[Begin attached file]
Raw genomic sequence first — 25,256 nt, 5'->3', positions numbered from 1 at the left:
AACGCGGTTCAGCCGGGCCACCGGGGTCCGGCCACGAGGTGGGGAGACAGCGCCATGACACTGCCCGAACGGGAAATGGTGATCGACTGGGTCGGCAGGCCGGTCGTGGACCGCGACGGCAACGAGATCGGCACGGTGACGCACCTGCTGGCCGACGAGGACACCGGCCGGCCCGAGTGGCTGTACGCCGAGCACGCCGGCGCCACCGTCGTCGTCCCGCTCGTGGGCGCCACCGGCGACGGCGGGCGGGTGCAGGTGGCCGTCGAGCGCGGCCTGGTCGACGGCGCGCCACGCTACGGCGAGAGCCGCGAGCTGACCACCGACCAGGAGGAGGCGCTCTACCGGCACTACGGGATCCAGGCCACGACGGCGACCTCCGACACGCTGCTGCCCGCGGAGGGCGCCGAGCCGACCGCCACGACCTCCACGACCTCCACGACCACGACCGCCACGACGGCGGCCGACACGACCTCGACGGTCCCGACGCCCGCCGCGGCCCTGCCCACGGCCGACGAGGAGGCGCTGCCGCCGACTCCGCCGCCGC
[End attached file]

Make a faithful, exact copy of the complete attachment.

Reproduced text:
Raw genomic sequence first — 25,256 nt, 5'->3', positions numbered from 1 at the left:
AACGCGGTTCAGCCGGGCCACCGGGGTCCGGCCACGAGGTGGGGAGACAGCGCCATGACACTGCCCGAACGGGAAATGGTGATCGACTGGGTCGGCAGGCCGGTCGTGGACCGCGACGGCAACGAGATCGGCACGGTGACGCACCTGCTGGCCGACGAGGACACCGGCCGGCCCGAGTGGCTGTACGCCGAGCACGCCGGCGCCACCGTCGTCGTCCCGCTCGTGGGCGCCACCGGCGACGGCGGGCGGGTGCAGGTGGCCGTCGAGCGCGGCCTGGTCGACGGCGCGCCACGCTACGGCGAGAGCCGCGAGCTGACCACCGACCAGGAGGAGGCGCTCTACCGGCACTACGGGATCCAGGCCACGACGGCGACCTCCGACACGCTGCTGCCCGCGGAGGGCGCCGAGCCGACCGCCACGACCTCCACGACCTCCACGACCACGACCGCCACGACGGCGGCCGACACGACCTCGACGGTCCCGACGCCCGCCGCGGCCCTGCCCACGGCCGACGAGGAGGCGCTGCCGCCGACTCCGCCGCCGC